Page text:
AFTER a near-flawless Game 3, the Bruins are poised to place a stranglehold on the Stanley Cup Final.
It was a supremely disciplined and structured performance Monday night that earned the B’s a 2-0 win over the Blackhawks and a 2-1 advantage in the series. Game 4 is tonight in Boston, and if the teams perform again the way they did in Game 3, the Bruins won’t just have the Blackhawks on the brink; they’ll have them over the edge and clinging by their gloved fingertips.
The Blackhawks may not face elimination just yet, but they need to play like they do. Given the way the series has turned since the first period of Game 2, the possibility of Chicago coming back from a 3-1 deficit against a Bruins team at the peak of its powers seems awfully farfetched.
"We have to play with that desperation, and just hold nothing back and figure out a way to get it done," said Chicago defenseman Duncan Keith. “We don’t want to go down 3-1. So we want to do everything we can to get a win.”
The Bruins, meanwhile, are taking nothing for granted. They know that two wins is only halfway home and that Chicago came back from a 3-1 series hole against Detroit in round two.
“They’re three games away from winning the Cup, so all we’ve done is put ourselves in a better situation than we were in the previous game,” said Bruins forward Chris Kelly, suddenly a force in the Final after previously being all but invisible in this postseason. “They’re a great hockey team.”
But, clearly, the Bruins are riding a good deal of momentum into Game 4, right? Not according to coach Claude Julien.
“I'm not one to say momentum. (Game 3) is over,” Julien said. “I think the next game is just as important. We have to go into the next game the same way we did (Game 3). If you don’t win that game, does that mean the momentum goes the other way? I know it gives them home‑ice advantage again.
“I think it’s more about refocusing on the next one, knowing that the team you played against is going to be looking at what they can do better. They’re going to make adjustments. We have to do the same from our end.”
Finding flaws that need ironing out is Julien's job, but it will be tough to find much to fix after Game 3. The Bruins put together a complete effort that called on every single player to play within their system and its emphasis on defense and puck discipline.
Two of the biggest factors in the game were the Bruins’ dominance in the faceoff circle and blanket they tossed over the Blackhawks’ big guns, especially on the power play.
Boston won 40 of 56 faceoffs in the game, repeatedly preventing Chicago from setting up any kind of offense. And when the Hawks did have the puck, gaining the offensive zone became a chore as the Bruins played a smart and aggressive style.
Chicago went 0-for-5 on the power play as the Bruins denied good looks at the net, blocked shots, pounced on mishandled passes and then, when all else failed, got great goaltending from Tuukka Rask.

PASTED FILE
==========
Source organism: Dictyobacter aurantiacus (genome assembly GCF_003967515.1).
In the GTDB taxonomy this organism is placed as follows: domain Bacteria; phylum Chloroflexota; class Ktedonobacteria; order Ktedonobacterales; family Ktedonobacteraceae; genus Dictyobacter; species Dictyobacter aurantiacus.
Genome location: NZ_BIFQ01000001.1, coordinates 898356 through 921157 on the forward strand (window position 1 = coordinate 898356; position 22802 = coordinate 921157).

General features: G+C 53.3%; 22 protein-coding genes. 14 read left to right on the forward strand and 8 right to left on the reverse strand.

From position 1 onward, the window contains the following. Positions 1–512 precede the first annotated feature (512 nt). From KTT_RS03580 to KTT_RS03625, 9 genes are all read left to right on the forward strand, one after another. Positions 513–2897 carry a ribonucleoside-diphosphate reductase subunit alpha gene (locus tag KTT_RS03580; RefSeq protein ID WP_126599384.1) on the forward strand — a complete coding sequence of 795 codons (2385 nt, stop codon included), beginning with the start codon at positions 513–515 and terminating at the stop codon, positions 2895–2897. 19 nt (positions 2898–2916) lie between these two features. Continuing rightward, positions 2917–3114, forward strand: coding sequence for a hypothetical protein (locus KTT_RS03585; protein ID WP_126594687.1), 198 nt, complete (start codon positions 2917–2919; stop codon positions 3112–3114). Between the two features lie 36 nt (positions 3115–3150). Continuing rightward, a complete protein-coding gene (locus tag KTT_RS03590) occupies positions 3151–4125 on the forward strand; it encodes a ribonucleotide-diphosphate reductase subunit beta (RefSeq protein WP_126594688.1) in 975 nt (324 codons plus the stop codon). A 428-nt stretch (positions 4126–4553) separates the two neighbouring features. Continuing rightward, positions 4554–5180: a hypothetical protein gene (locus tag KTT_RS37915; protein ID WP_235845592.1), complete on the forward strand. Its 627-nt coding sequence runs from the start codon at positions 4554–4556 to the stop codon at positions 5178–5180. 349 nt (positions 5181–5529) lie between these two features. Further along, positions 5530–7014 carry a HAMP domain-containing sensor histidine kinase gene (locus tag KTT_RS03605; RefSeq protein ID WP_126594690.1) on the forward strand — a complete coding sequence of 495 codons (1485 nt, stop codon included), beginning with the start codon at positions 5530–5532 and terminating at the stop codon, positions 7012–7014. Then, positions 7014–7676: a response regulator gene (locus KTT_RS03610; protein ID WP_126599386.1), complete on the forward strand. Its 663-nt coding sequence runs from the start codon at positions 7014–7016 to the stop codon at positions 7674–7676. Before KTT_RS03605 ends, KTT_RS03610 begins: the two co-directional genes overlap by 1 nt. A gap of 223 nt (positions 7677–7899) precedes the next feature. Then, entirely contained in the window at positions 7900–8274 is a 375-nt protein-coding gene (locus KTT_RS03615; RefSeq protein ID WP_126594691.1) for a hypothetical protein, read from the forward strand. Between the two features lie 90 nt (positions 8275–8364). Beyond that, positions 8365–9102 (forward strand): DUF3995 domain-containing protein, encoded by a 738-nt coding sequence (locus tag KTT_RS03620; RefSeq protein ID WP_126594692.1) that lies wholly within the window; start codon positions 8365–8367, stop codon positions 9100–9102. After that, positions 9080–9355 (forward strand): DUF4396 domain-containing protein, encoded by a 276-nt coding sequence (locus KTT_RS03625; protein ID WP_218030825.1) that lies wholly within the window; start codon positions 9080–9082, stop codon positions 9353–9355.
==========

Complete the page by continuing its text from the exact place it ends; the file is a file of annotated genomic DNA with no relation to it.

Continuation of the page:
“I think they were just keen on us bobbling pucks here and there and not making crisp passes. They were coming at us, and we didn’t have full possession,” said Blackhawks forward Jonathan Toews, otherwise silenced by the man he beat out for the Selke Trophy (presented to the player deemed the NHL’s best defensive forward), Patrice Bergeron.
In addition to scoring Boston’s second goal, Bergeron won an astounding 24 of 48 faceoffs, including eight of 10 against Toews.
“We expected it to be a tough atmosphere. We expected Boston to be flying out there, and they were,” Toews said.
The Bruins made certain to avoid a repeat of Game 1, in which they held a 3-1 advantage in third period, only to watch the lead — and eventually the game — slip away. This time, there were no damaging Boston turnovers, no fortuitously bouncing Chicago shots deflecting into the Bruins’ net. And when the Hawks went into full desperation mode in the final minute, the B’s were able to survive.
"We told ourselves when we came into the locker room (after the second period), we said, ‘We've been in this position and we gave up the two‑goal lead, so let's do it better today, keep attacking," said Boston defenseman Dennis Seidenberg, awarded the Army Ranger jacket by his teammates after blocking six shots and registering four hits.
“If you attack, it’s tough for them to score in our end. We did a good job, kept playing our style, kept putting pucks deep, except the last couple of minutes actually. They threw everything at us. They got quite a few chances. For the most part we did a decent job.”
The series will return to Chicago for Saturday's Game 5; that much is certain. But if the Bruins can turn in another effort tonight at home on par with what they did Monday night, tonight could very well be the final game at TD Garden this season.
Ian Clark covers pro hockey for the New Hampshire Union Leader and Sunday News. Email him at email@example.com.